Georgia, who finished 15-17 last year, feel that they have a grown physically while adding depth to their already athletic roster.
They return four starters include guard Kentavious Caldwell-Pope and forwards Nemanja Djurisic, Marcus Thornton and Donte Williams. Among the squad's freshmen are guards Kenny Gaines and Charles Mann and forwards Houston Kessler and Brandon Morris.
Georgia head coach Mark Fox said the preseason indicated that any of the freshman have a chance to secure a starting role – even over last year's leading scorer Caldwell-Pope. But that hasn't created a division in the locker room. Fox said that competition for playing time is healthy and that the Bulldogs have plenty of it.
"We'll make a decision in the morning on who we want to start," Fox said last week. "Part of it, as always, is about the matchups and what we think. Everybody's been trying to get after it."
Sophomore forward Marcus Thornton agrees.
"It's great to have depth that go eight to twelve deep with players that can really come in and play worthy enough of maybe taking a starting position," he said. "I think that's great for us to have and is a great asset for us going forward."
This season is the first that Fox can claim all players on the active roster as his own recruits. Though he doesn't say it's a "knock on the first couple of teams" he's coached at Georgia, Fox claims the 2012-2013 bunch evokes more passion by avoiding selfishness.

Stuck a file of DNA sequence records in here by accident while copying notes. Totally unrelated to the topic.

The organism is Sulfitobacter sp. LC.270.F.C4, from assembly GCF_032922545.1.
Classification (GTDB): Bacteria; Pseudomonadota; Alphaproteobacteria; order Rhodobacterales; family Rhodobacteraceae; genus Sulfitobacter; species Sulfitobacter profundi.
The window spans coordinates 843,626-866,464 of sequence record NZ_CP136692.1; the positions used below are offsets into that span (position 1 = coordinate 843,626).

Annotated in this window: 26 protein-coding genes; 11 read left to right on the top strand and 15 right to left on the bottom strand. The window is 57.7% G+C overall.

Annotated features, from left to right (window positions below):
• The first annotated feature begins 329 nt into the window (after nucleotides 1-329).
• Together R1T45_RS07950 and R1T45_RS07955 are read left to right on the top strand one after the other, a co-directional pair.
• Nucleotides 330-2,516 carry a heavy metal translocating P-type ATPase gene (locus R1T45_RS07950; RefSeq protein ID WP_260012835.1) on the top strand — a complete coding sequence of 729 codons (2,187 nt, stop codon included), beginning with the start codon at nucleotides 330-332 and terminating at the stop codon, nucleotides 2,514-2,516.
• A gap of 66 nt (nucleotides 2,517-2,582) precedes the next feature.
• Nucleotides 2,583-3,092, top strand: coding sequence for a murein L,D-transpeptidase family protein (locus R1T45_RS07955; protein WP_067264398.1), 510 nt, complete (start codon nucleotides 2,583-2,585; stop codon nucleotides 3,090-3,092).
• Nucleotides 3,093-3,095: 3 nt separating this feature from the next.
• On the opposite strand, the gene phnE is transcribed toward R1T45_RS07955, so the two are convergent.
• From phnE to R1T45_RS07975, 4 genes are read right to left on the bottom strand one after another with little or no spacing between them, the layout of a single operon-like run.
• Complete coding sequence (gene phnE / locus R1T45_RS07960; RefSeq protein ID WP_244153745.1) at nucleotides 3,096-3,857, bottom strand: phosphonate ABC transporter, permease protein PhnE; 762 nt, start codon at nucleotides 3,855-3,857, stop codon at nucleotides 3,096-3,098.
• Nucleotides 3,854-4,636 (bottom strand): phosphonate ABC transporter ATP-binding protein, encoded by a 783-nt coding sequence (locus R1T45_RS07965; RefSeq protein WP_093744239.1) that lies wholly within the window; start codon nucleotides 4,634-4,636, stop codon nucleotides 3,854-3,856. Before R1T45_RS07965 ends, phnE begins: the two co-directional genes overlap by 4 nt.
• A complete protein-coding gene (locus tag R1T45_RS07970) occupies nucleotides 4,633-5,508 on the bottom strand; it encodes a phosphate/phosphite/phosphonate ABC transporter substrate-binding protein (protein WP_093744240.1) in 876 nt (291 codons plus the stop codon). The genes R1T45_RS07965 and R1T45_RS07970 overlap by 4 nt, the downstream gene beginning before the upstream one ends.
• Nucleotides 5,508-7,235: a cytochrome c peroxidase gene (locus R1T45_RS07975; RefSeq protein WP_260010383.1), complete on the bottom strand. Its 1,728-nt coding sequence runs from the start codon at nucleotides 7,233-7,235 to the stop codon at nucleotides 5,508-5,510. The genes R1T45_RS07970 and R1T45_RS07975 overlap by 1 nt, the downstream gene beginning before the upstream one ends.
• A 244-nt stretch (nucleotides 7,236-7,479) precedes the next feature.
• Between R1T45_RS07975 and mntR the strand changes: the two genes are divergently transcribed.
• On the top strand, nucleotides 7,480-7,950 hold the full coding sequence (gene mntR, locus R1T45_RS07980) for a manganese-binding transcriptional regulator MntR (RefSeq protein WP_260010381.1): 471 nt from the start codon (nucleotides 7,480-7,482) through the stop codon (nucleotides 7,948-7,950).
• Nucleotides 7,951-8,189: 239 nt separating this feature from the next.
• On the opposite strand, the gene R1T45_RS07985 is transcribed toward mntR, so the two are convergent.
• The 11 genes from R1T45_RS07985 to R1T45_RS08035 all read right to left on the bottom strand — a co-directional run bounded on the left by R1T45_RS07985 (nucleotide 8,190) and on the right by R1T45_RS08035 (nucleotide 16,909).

"It's a wonderful group to coach," he said. "This is the first team I've had that I really look forward to coaching every day. I look forward to seeing them everyday, and I can't say that's always been the case."
"They've fully invested in how we want to function so there's much less pushback. They're very supportive of each other succeeding, and that's really something that excites us."
One thing Georgia worked to improve on this offseason was strength – especially after last year's struggles with interior scoring. Sean Hayes, head of the basketball strength and conditioning, has the Bulldogs poised to capitalize on size match-ups.
Thornton said that an extra year in the weight room added a physical maturity that could compensate for recent woes. It all started towards the end of Southeastern Conference schedule last year, when "people started to realize what it takes to play at this level."
"It took a year for a lot of people to get punished down [low], and it got us stronger," he said. "Not only are we outright stronger but we know how to use it. Sometimes people think that being physical is about pushing and shoving, but I think we've found ways to impose our physicality in other aspects of the game."